planet gong archives

daevid allen

Were you surprised that, in the incendiary climate of 1968 Paris, Gilli and yourself were personally identified as catalysts of political insurgency?

No because I made my own anti CRS demonstration in the Boul St Michel on the first weekend after the student riots hit the world news & was photographed by the CRS. I was only saved from being arrested then by the fact that I was being filmed by an ORTF film crew with whom we had been shooting a rock video that very day. Obviously we couldnt resist the temptation to hit the hot spot & improvise.

Did you relish this enforced notoriety, and did the role of seditious, urban outlaw revolutionary fit in with the true ethos of seminal Gong?

Totally. It was a time of change and each culture did it their way. Our appartment in the rue Beaubourg was at the centre of the action and was used by my street fighter mates as hideaway between bouts of action in the streets. Eventually we escaped Paris only a matter of hours before the french police raided our place to arrest us. We were lucky to get over the border into Spain.

Where did you find the like-minded spirits that comprised the original Gong line-up, surely they couldn't all have been living in mountainside goat-herders' caves like sax-touting troglodyte Didier?

Well, Didier was only briefly and a somewhat dreamy flute playing cave dweller and actually the cave was on Poet Robert Graves' land in Deya de Mallorca. But a logician might well be mystified by the manner in which we found the musicians for Gong…and vice versa. Bassist Mike Howlett will tell you such a story.

You recorded Est-ce-que Je Suis in a haunted chateau and around the same time performed in a supermarket's underground car park, were the early days of Gong invested with a feeling of almost limitless possibility?

More of a sense of wonder at the strangeness of its unfolding. After a while the strangeness became normal and normality seemed somewhat exotic. Some might say there was a curiously irresistable extra terrestrial guidance carrying us along.

Was your initial Glastonbury performance something of a turning point, suddenly both the British underground took you into their hearts and Richard Branson wanted you for his embryonic Virgin label?

Well, I had been banned from entering the UK for three years and I still had a couple of months to go. I had an image of the Buddha stuck over my passport photo because the whole thing was totally illegal anyhow. Miraculously they didnt even open it - just waved us through. My view is that it was a quiet summer sunday morning and that Gilli's thoroughly revealing neckline made them lose their concentration. But having entered against the wind we played our very first gig at the very first Glastonbury festival & were greeted with delight by friends old and new.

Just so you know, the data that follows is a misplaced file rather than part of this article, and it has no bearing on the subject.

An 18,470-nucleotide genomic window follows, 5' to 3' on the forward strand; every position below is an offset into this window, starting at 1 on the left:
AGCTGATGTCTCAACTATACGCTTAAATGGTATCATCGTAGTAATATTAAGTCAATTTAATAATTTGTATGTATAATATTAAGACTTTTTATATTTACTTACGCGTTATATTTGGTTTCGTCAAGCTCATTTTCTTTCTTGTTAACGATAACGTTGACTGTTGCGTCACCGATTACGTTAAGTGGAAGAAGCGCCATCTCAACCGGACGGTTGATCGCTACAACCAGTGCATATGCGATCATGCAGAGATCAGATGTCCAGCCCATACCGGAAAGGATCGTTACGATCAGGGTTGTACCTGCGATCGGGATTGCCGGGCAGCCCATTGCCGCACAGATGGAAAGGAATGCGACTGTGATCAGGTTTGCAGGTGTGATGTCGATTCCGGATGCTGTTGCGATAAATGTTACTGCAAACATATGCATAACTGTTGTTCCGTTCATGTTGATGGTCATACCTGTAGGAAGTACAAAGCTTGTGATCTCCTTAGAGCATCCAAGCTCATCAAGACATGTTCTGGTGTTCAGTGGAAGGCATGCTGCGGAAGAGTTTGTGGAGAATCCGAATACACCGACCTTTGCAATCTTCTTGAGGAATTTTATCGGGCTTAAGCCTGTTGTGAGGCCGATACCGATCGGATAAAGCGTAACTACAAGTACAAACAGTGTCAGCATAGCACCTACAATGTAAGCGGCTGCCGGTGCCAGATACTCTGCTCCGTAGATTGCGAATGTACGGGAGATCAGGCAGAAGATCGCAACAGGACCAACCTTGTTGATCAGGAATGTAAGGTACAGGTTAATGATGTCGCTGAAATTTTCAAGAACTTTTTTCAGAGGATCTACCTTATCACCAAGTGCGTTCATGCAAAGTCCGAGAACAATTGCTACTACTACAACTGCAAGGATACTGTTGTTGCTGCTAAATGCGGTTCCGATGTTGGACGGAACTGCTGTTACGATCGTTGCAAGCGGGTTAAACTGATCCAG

With the benefit of hindsight, do you look upon the ultra budget-priced Virgin release of Camembert Electrique as a revolutionary, anti-capitalist statement or an exceptionally shrewd way to sell an unprecedented number of records?

Both. Thats why I enjoyed working with Richard Branson and why Virgin was as much fun as Gong in its early days.

Rather than sticking to a single rigid line-up, you've always allowed Gong - and its many incarnations - to mutate and develop naturally and organically. Has this been the secret of the band's longevity?

Maybe its because the music was not grounded in rock structures like english bands but came from the looser more flexi forms of jazz so it could handle a lot of movement of personnel and change of interpretation. I always looked for excellent yet eccentric musicians for whom I had a lot of respect. Miles Davis was a genius at this caper.

You do, however, embrace the notion of conceptual continuity; will we ever see the ultimate conclusion of the Radio Gnome trilogy, now up to its fifth episode and still going strong?

It depends on whether the rest of the band wants to do this and once the new music is down on tape- the planetary inspiration that i-as chief gongscribe-can bring through. But the intention is certainly there so the window is unlocked.

You've always appeared to gleefully embrace brave new sonic possibilities, from allying yourself with the punk spirit of 1977 to your forthcoming double-header with The Orb; are you still learning from and being inspired by contemporary sounds?

Yes and there has never been such a wide range of musical & technical sources available. Almost too much so that my tendency is rather to go inward at the moment and just play a lot of zen guitar until breakthru….

And it is, of course, two-way traffic. Is it flattering and heart-warming to be heralded as one of ambient music's leading spiritual godfathers?

Its great to feel part of a huge and nameless surge forward in the evolution of music and to know that my own tiny & very personal contribution fits into the grand mosaic somewhere. Its an excellent antidote to existential gloom.